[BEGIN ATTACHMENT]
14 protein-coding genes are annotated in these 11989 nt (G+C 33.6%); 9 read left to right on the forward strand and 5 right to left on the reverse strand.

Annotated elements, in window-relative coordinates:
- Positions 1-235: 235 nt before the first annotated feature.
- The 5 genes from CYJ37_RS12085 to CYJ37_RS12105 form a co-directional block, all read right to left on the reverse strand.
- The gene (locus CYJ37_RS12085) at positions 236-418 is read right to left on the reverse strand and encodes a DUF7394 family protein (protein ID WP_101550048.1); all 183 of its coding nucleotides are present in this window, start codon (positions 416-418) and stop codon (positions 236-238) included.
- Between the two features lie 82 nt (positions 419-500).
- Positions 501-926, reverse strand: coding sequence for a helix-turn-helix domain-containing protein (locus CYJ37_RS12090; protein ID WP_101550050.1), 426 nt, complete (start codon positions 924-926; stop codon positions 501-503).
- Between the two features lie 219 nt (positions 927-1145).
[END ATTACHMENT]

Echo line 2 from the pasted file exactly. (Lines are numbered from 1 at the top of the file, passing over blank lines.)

Annotated elements, in window-relative coordinates: